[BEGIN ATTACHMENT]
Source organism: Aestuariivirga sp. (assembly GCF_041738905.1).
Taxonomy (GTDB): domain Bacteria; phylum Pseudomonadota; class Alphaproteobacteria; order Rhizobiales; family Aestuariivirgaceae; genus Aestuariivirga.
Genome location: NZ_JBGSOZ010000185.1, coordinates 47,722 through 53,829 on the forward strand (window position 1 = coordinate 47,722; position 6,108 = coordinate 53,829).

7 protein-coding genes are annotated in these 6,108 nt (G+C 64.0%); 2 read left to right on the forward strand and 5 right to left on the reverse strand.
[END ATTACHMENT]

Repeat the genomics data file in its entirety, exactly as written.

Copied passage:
Source organism: Aestuariivirga sp. (assembly GCF_041738905.1).
Taxonomy (GTDB): domain Bacteria; phylum Pseudomonadota; class Alphaproteobacteria; order Rhizobiales; family Aestuariivirgaceae; genus Aestuariivirga.
Genome location: NZ_JBGSOZ010000185.1, coordinates 47,722 through 53,829 on the forward strand (window position 1 = coordinate 47,722; position 6,108 = coordinate 53,829).

7 protein-coding genes are annotated in these 6,108 nt (G+C 64.0%); 2 read left to right on the forward strand and 5 right to left on the reverse strand.